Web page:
Ed Driscoll

HUGH: For some reason, when

HUGH: For some reason, when I saw this headline on My Yahoo homepage–“Tearful U.S. Taliban Gets 20 Years–I had a flashback to the episode Star Trek: Next Generation titled “I Borg“, with its chief guest character, “Hugh”.

Hugh of course, was the name that Geordi La Forge gave the young Borg that the crew of the Enterprise had captured, with the intent of sending back to the Borg Collective essentially carrying a computer virus. Because Picard and the crew eventually felt sorry for Hugh, they didn’t carry out the mission, and the Borg eventually reappeared.

On the one hand, I understand that in an ongoing TV series, you need reasons for the show to go on. Batman and Robin couldn’t be killed in a cliffhanger, or there’d be no show. Crockett and Tubbs weren’t going to be killed by drug dealers, or there’d be no Miami Vice. And Star Trek wasn’t about to wipe out everybody’s favorite baddies, so they made Picard look like a wimp instead, when he should have been just a bit ruthless. It would have saved tens of millions or so of lives in the galaxy.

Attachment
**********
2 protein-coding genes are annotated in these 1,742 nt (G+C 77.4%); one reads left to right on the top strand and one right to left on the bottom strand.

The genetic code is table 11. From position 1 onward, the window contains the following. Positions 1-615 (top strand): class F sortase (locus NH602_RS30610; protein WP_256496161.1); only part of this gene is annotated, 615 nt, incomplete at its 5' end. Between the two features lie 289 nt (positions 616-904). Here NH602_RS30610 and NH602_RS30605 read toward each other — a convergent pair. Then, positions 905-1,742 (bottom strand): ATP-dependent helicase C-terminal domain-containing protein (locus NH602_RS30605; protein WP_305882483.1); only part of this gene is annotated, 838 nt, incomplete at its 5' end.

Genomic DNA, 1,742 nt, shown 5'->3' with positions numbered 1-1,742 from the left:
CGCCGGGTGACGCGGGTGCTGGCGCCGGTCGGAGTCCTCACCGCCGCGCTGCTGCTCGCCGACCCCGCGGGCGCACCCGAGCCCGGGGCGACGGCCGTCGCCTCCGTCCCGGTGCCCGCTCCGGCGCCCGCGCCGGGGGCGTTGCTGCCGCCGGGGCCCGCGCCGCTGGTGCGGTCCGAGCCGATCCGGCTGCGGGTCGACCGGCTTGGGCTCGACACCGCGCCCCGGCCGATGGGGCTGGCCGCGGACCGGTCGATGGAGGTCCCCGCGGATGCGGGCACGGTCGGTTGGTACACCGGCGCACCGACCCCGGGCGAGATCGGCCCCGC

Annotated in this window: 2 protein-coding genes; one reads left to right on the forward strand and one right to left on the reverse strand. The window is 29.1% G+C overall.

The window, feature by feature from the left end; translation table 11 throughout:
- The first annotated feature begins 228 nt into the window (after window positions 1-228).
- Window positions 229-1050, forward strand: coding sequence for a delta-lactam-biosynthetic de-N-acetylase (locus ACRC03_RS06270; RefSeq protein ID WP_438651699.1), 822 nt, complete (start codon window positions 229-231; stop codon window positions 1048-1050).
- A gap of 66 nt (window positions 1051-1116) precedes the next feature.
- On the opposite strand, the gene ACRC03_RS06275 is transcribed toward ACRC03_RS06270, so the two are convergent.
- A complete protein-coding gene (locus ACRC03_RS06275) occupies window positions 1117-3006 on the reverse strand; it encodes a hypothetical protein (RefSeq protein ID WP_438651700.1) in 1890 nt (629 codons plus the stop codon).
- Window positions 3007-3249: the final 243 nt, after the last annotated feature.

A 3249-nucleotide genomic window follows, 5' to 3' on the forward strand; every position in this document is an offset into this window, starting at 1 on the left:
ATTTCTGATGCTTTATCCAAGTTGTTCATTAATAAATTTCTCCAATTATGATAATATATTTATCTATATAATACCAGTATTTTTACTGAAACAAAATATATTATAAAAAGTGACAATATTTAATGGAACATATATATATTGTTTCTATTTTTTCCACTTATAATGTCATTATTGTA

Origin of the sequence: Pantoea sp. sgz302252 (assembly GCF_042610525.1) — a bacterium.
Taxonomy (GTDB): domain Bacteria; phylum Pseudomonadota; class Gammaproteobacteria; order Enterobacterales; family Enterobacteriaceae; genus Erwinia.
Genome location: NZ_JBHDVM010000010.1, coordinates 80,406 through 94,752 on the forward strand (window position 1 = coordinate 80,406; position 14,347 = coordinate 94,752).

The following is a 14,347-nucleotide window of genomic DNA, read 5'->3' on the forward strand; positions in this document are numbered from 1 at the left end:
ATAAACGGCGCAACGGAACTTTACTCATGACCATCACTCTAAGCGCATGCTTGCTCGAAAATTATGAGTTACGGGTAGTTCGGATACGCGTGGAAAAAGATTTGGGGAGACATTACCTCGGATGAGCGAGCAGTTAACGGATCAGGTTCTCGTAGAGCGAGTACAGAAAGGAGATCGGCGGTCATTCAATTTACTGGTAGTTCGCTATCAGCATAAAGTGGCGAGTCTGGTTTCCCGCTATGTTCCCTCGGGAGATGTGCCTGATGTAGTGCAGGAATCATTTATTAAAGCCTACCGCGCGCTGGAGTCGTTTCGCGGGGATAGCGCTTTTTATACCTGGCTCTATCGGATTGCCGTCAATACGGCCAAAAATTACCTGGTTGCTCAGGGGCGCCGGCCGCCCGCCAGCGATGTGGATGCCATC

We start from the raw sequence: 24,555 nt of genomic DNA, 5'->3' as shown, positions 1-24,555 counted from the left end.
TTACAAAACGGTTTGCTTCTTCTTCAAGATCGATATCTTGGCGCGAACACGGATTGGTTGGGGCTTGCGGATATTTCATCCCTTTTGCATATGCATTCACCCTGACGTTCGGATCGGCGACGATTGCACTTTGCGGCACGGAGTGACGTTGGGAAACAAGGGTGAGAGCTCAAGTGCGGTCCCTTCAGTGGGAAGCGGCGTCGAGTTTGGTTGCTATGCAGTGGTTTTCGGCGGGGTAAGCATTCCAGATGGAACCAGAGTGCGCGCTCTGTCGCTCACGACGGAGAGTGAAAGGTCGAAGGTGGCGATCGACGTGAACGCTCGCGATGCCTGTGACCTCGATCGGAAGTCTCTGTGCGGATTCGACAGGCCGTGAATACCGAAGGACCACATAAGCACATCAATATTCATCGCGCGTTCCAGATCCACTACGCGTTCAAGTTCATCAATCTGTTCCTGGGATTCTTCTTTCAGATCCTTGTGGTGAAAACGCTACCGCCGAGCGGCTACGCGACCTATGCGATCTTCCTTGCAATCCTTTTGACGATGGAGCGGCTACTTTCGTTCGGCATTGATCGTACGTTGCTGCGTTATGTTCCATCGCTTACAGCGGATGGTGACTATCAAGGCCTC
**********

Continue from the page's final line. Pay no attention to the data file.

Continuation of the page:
That “feeling sorry for a minor representative of the bad guys” headline got me thinking that often feeling sorry for the enemy is a prelude to disaster. Because, let’s face it, in a real war, ruthlessness against a totalitarian state isn’t a bad thing. Had we not dropped atom bombs on Japan, hundreds of thousands of US and Japanese troops would have perished. The Japanese government was prepared, it said, to sacrifice 20 million civilians to keep the Americans out. Had LBJ been more ruthless in Vietnam, the over three million deaths in Cambodia alone by Pol Pot could have been avoided.

We’re going to need big brass balls if we attack Iraq. And God help us, and the enslaved people of the Middle East, if we don’t.